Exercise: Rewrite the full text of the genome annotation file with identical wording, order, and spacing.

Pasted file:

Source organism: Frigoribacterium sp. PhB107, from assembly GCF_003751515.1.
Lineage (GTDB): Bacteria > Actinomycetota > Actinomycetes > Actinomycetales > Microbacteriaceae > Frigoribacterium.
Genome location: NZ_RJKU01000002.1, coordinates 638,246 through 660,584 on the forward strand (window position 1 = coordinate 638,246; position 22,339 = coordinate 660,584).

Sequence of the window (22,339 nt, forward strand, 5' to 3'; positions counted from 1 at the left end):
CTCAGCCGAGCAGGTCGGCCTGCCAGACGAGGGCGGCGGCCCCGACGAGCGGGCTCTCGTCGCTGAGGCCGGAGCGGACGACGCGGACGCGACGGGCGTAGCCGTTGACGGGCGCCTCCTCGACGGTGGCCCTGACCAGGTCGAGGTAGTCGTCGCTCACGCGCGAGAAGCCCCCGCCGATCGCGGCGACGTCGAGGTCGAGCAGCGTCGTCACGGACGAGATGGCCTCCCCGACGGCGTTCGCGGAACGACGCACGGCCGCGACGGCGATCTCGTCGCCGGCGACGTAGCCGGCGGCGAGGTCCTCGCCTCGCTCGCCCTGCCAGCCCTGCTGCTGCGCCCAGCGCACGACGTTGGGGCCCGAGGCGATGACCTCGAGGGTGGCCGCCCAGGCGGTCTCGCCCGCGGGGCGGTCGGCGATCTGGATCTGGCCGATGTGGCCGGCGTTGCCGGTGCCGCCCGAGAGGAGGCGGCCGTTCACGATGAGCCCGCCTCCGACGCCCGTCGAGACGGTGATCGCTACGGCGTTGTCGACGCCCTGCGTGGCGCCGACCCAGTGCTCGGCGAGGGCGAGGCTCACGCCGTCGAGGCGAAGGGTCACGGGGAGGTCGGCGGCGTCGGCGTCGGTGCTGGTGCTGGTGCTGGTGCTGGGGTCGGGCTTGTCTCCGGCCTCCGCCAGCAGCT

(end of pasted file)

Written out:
Source organism: Frigoribacterium sp. PhB107, from assembly GCF_003751515.1.
Lineage (GTDB): Bacteria > Actinomycetota > Actinomycetes > Actinomycetales > Microbacteriaceae > Frigoribacterium.
Genome location: NZ_RJKU01000002.1, coordinates 638,246 through 660,584 on the forward strand (window position 1 = coordinate 638,246; position 22,339 = coordinate 660,584).

Sequence of the window (22,339 nt, forward strand, 5' to 3'; positions counted from 1 at the left end):
CTCAGCCGAGCAGGTCGGCCTGCCAGACGAGGGCGGCGGCCCCGACGAGCGGGCTCTCGTCGCTGAGGCCGGAGCGGACGACGCGGACGCGACGGGCGTAGCCGTTGACGGGCGCCTCCTCGACGGTGGCCCTGACCAGGTCGAGGTAGTCGTCGCTCACGCGCGAGAAGCCCCCGCCGATCGCGGCGACGTCGAGGTCGAGCAGCGTCGTCACGGACGAGATGGCCTCCCCGACGGCGTTCGCGGAACGACGCACGGCCGCGACGGCGATCTCGTCGCCGGCGACGTAGCCGGCGGCGAGGTCCTCGCCTCGCTCGCCCTGCCAGCCCTGCTGCTGCGCCCAGCGCACGACGTTGGGGCCCGAGGCGATGACCTCGAGGGTGGCCGCCCAGGCGGTCTCGCCCGCGGGGCGGTCGGCGATCTGGATCTGGCCGATGTGGCCGGCGTTGCCGGTGCCGCCCGAGAGGAGGCGGCCGTTCACGATGAGCCCGCCTCCGACGCCCGTCGAGACGGTGATCGCTACGGCGTTGTCGACGCCCTGCGTGGCGCCGACCCAGTGCTCGGCGAGGGCGAGGCTCACGCCGTCGAGGCGAAGGGTCACGGGGAGGTCGGCGGCGTCGGCGTCGGTGCTGGTGCTGGTGCTGGTGCTGGGGTCGGGCTTGTCTCCGGCCTCCGCCAGCAGCT